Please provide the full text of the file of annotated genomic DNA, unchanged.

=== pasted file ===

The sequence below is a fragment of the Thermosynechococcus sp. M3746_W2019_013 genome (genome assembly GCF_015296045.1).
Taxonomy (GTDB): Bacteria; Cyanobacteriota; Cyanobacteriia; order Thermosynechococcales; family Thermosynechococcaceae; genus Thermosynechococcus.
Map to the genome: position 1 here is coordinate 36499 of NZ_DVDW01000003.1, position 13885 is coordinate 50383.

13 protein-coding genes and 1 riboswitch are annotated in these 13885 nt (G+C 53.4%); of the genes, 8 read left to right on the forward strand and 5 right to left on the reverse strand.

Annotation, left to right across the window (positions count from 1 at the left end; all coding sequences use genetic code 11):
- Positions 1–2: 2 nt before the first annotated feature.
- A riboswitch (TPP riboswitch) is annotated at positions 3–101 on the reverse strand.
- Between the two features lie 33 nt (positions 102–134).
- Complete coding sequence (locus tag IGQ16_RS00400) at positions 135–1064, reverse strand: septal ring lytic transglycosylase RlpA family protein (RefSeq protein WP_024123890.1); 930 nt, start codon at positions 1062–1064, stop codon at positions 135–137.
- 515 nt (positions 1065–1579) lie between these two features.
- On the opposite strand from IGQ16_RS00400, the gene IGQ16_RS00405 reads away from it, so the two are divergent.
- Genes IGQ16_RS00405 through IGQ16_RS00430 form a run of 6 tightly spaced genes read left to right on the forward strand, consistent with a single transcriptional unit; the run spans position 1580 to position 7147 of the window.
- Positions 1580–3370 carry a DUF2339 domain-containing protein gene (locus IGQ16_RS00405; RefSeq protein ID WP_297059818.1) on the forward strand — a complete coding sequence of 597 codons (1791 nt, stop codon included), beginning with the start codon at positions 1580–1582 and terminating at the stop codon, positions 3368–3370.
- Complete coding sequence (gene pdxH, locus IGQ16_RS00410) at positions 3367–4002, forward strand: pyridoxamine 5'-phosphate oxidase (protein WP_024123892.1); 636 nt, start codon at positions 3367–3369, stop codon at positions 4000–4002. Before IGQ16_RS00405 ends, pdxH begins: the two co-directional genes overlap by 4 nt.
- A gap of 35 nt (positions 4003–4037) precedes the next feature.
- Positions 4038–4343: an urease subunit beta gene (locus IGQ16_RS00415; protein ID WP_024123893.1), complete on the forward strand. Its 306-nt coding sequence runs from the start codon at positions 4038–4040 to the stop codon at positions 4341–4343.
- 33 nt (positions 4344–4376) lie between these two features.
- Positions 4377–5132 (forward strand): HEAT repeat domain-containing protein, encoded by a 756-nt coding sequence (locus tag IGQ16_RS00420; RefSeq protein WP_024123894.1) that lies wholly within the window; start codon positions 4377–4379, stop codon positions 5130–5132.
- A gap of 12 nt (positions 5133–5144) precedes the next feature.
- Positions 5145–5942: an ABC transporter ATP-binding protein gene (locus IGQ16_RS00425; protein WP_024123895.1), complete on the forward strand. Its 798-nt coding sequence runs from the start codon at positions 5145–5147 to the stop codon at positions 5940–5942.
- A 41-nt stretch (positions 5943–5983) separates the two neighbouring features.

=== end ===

The sequence below is a fragment of the Thermosynechococcus sp. M3746_W2019_013 genome (genome assembly GCF_015296045.1).
Taxonomy (GTDB): Bacteria; Cyanobacteriota; Cyanobacteriia; order Thermosynechococcales; family Thermosynechococcaceae; genus Thermosynechococcus.
Map to the genome: position 1 here is coordinate 36499 of NZ_DVDW01000003.1, position 13885 is coordinate 50383.

13 protein-coding genes and 1 riboswitch are annotated in these 13885 nt (G+C 53.4%); of the genes, 8 read left to right on the forward strand and 5 right to left on the reverse strand.

Annotation, left to right across the window (positions count from 1 at the left end; all coding sequences use genetic code 11):
- Positions 1–2: 2 nt before the first annotated feature.
- A riboswitch (TPP riboswitch) is annotated at positions 3–101 on the reverse strand.
- Between the two features lie 33 nt (positions 102–134).
- Complete coding sequence (locus tag IGQ16_RS00400) at positions 135–1064, reverse strand: septal ring lytic transglycosylase RlpA family protein (RefSeq protein WP_024123890.1); 930 nt, start codon at positions 1062–1064, stop codon at positions 135–137.
- 515 nt (positions 1065–1579) lie between these two features.
- On the opposite strand from IGQ16_RS00400, the gene IGQ16_RS00405 reads away from it, so the two are divergent.
- Genes IGQ16_RS00405 through IGQ16_RS00430 form a run of 6 tightly spaced genes read left to right on the forward strand, consistent with a single transcriptional unit; the run spans position 1580 to position 7147 of the window.
- Positions 1580–3370 carry a DUF2339 domain-containing protein gene (locus IGQ16_RS00405; RefSeq protein ID WP_297059818.1) on the forward strand — a complete coding sequence of 597 codons (1791 nt, stop codon included), beginning with the start codon at positions 1580–1582 and terminating at the stop codon, positions 3368–3370.
- Complete coding sequence (gene pdxH, locus IGQ16_RS00410) at positions 3367–4002, forward strand: pyridoxamine 5'-phosphate oxidase (protein WP_024123892.1); 636 nt, start codon at positions 3367–3369, stop codon at positions 4000–4002. Before IGQ16_RS00405 ends, pdxH begins: the two co-directional genes overlap by 4 nt.
- A gap of 35 nt (positions 4003–4037) precedes the next feature.
- Positions 4038–4343: an urease subunit beta gene (locus IGQ16_RS00415; protein ID WP_024123893.1), complete on the forward strand. Its 306-nt coding sequence runs from the start codon at positions 4038–4040 to the stop codon at positions 4341–4343.
- 33 nt (positions 4344–4376) lie between these two features.
- Positions 4377–5132 (forward strand): HEAT repeat domain-containing protein, encoded by a 756-nt coding sequence (locus tag IGQ16_RS00420; RefSeq protein WP_024123894.1) that lies wholly within the window; start codon positions 4377–4379, stop codon positions 5130–5132.
- A gap of 12 nt (positions 5133–5144) precedes the next feature.
- Positions 5145–5942: an ABC transporter ATP-binding protein gene (locus IGQ16_RS00425; protein WP_024123895.1), complete on the forward strand. Its 798-nt coding sequence runs from the start codon at positions 5145–5147 to the stop codon at positions 5940–5942.
- A 41-nt stretch (positions 5943–5983) separates the two neighbouring features.